On Monday Vickie and I take a long train ride to Freiburg where I will have a talk about my books, ToraHighlights and What’s in It for Me? Finding Ourselves in Biblical Narratives. On Tuesday evening and Wednesday I will have the privilege of joining Cantor (Dr.) Annette Böckler of the Leo Baeck College in London in leading the community in worship for Yom Kippur. I am so very excited for these and the many wonderful opportunities coming up for us in Germany and later this month in Wroclaw, Poland.
Along with my excitement though, I will also be extremely nervous. Even after more than 50 years of speaking in public, I still get very nervous each and every time.
It was good to learn I am not alone!
About eighteen months ago, I presented the issue to my rabbinic colleagues on Facebook in this message:
Am I the only one who gets REALLY nervous every time I speak? I don’t really get it. I can’t count how many times I have spoken in public since I entered HUC in 1968 and even lots before that. And yet, whether it is Kol Nidre before a big crowd or 20 kids in a classroom, I get really nervous. I hope (and have been told often) that it doesn’t show—Baruch Ha-Shem—but I don’t fully understand why that happens. Any thoughts?
The fear might have begun with my Bar Mitzvah. I thought I would die (literally) before I could get up and read from the Torah. “You mean the scroll has NO vowels, and they expect ME to read it,” I exclaimed incredulously to my parents!
But then I did my first ever exercise in deductive reasoning. I thought:
- Kids in my class who are older then I have celebrated their B’nai Mitzvah.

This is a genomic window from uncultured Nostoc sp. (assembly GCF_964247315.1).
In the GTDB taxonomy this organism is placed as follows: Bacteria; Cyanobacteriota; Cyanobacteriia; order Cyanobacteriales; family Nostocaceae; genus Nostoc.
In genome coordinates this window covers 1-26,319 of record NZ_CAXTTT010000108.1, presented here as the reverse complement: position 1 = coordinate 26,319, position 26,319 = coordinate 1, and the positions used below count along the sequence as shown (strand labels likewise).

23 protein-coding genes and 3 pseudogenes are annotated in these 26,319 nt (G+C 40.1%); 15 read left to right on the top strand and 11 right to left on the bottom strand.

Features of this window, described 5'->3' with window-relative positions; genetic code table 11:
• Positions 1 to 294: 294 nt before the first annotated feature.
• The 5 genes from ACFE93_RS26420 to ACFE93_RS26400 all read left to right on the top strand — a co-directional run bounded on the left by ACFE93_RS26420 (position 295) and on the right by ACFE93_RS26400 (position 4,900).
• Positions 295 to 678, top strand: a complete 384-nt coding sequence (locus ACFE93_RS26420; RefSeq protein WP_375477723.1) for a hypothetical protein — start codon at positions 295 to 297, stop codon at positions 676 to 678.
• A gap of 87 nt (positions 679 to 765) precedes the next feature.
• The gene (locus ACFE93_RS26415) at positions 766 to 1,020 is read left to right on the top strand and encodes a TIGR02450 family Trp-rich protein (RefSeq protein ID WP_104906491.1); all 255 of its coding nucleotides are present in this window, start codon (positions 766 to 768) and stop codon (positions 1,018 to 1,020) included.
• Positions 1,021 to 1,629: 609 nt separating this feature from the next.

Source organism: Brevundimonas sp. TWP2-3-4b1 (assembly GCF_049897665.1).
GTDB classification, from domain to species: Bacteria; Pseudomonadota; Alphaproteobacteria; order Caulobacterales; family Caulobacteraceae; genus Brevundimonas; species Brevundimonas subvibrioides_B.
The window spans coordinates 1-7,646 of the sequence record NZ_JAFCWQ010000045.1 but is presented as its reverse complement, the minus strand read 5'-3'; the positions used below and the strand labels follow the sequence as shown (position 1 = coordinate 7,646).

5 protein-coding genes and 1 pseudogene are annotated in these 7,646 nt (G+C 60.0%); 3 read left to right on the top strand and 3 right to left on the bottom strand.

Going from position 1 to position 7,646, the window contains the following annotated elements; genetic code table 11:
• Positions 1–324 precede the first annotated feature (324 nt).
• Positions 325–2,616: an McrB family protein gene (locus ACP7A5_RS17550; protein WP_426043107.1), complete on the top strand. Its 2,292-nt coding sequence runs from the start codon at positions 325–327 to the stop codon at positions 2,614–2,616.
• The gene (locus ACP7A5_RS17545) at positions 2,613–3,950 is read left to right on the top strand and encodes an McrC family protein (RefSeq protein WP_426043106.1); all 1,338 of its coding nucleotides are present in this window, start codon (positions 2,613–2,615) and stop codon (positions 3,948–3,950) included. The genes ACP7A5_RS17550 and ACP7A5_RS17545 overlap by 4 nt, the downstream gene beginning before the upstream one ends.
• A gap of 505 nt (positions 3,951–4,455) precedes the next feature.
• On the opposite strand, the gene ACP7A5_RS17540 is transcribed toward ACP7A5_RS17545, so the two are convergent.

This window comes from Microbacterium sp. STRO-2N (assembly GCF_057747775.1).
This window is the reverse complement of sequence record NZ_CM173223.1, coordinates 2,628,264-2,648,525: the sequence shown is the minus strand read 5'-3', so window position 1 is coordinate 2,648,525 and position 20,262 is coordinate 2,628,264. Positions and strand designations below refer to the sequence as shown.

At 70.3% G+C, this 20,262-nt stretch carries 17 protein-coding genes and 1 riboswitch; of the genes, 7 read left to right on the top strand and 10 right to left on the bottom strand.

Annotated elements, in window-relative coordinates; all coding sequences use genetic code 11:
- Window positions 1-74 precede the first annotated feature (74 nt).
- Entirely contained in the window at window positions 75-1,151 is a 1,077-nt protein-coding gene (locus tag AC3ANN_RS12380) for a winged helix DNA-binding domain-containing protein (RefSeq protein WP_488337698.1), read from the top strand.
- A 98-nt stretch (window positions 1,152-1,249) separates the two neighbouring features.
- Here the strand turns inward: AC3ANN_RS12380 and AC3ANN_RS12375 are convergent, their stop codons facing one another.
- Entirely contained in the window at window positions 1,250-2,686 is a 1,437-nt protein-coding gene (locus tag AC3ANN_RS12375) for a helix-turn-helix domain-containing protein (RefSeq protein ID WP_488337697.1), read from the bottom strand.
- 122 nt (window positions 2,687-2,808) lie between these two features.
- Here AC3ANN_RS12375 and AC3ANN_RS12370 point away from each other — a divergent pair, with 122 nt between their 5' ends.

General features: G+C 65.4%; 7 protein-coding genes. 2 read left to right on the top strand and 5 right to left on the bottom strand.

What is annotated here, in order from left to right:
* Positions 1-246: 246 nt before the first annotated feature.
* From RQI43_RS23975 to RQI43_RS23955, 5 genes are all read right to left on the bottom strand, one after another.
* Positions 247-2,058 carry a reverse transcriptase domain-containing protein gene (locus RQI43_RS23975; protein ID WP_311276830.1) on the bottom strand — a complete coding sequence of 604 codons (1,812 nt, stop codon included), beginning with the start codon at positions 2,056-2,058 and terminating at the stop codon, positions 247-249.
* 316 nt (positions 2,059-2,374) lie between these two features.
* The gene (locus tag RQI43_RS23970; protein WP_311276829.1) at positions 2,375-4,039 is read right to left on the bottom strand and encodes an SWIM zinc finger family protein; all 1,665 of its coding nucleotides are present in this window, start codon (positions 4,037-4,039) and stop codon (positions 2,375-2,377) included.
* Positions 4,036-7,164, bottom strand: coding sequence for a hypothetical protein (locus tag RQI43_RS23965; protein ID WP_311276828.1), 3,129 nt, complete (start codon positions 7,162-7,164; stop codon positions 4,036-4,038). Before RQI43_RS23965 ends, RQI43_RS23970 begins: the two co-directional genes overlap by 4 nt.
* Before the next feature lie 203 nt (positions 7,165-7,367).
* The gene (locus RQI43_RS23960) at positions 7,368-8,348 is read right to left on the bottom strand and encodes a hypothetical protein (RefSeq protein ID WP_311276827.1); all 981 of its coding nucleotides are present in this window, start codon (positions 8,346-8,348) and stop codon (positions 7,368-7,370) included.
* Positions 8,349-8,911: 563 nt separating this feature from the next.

- Some of them are dumber than I am.
- All of them are still alive.
Vital Lesson Learned
Therefore, I reasoned, if I really practice and study hard, maybe I can make it. And I did.
The lesson has served me well all these years. I always try to be well-prepared, but that has never prevented me from getting very nervous. And so half-afraid that my colleagues would laugh at me, I posted my question.
To my surprise thirteen different colleagues affirmed, “You are not alone,” and several others clicked “Like” in recognition of my issue.
Although different people feel it to different degrees, the nervousness is a function of really caring about what we say and wanting it to have as much meaning as possible to those who listen.
A Small Price to Pay
Knowing that “it is not just me” who gets nervous was very reassuring. Thanks to my colleagues I embrace the nervousness I must overcome each time I speak and try to turn into energy and focus that makes my presentation more effective than it otherwise would be. The feelings will always be there, I realize a small price to pay for the sacred privilege of sharing both my experiences and the things I have learned over the years with others.